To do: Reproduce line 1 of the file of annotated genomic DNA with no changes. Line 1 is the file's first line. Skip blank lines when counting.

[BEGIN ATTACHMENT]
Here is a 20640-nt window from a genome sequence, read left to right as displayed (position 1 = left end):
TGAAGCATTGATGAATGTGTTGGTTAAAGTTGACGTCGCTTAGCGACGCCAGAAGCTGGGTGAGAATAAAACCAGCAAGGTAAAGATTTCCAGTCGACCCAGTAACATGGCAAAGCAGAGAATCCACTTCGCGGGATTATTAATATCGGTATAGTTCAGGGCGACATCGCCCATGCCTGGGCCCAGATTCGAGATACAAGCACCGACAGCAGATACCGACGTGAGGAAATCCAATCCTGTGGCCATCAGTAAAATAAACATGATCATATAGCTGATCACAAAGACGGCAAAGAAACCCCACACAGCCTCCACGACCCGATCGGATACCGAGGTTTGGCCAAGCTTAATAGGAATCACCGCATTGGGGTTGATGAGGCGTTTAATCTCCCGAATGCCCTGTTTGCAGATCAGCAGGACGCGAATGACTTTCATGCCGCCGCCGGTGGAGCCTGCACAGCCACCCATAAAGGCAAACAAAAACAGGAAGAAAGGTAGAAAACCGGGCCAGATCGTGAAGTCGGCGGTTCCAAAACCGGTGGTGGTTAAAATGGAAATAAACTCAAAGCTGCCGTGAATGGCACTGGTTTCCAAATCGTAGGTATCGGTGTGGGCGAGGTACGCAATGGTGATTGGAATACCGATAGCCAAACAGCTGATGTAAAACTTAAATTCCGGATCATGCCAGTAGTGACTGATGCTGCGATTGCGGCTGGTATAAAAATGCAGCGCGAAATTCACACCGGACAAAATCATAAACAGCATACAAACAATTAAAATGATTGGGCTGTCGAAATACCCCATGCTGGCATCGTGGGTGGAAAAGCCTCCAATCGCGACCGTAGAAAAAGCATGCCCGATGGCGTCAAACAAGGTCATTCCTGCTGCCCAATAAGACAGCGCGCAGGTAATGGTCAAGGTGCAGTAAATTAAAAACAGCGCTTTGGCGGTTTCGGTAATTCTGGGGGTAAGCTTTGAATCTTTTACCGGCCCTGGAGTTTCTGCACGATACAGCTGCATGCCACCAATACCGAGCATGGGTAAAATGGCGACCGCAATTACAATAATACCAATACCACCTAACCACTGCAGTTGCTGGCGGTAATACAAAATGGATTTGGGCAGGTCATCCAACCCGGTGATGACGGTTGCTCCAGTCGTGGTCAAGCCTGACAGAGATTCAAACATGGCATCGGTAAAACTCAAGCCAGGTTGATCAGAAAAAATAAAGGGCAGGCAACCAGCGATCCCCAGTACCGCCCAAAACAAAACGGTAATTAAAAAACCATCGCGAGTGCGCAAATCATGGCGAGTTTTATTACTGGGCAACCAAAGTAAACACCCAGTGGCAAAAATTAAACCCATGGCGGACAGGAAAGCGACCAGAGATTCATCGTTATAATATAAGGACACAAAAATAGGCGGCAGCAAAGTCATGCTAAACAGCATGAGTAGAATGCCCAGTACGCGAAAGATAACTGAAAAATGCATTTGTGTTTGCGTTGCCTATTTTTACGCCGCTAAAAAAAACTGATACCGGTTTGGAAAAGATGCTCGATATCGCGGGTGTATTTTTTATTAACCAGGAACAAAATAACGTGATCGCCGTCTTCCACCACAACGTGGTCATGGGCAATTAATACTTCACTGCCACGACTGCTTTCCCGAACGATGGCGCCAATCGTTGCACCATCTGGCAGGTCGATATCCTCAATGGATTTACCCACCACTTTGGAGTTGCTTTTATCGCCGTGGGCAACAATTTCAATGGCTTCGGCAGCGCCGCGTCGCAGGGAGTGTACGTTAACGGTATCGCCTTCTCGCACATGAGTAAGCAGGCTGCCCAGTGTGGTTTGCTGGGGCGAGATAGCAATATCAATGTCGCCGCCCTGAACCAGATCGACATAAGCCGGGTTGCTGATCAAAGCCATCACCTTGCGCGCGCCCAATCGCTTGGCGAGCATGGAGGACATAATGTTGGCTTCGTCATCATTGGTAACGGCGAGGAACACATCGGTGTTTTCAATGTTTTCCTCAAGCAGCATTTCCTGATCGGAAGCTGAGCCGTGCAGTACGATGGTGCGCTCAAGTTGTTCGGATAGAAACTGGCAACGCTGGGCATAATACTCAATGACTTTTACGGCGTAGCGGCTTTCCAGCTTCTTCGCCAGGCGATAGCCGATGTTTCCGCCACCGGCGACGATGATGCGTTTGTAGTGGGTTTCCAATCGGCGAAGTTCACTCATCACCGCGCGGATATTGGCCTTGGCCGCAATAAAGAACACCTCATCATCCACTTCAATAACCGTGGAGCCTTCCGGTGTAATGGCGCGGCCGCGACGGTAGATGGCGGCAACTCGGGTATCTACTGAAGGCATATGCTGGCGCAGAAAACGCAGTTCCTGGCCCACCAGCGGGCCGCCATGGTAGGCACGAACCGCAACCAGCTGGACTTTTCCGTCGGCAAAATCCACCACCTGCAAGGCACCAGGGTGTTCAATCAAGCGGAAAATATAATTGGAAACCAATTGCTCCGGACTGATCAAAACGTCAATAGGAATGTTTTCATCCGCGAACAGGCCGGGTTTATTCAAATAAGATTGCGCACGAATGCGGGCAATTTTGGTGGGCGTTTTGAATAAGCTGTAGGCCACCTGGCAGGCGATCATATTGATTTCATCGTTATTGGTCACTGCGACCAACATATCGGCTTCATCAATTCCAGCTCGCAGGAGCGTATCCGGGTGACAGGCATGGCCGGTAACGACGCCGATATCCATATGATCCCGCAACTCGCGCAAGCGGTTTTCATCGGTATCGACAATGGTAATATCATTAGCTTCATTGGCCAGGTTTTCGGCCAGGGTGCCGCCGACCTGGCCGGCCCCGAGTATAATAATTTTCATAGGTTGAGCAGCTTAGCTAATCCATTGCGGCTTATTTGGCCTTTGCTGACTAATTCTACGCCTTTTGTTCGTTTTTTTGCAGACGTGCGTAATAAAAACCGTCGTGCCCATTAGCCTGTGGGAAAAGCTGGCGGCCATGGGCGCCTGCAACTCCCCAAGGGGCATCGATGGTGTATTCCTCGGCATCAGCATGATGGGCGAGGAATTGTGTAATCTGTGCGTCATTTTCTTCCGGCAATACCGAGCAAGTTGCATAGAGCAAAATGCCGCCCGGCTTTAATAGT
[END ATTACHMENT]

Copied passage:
Here is a 20640-nt window from a genome sequence, read left to right as displayed (position 1 = left end):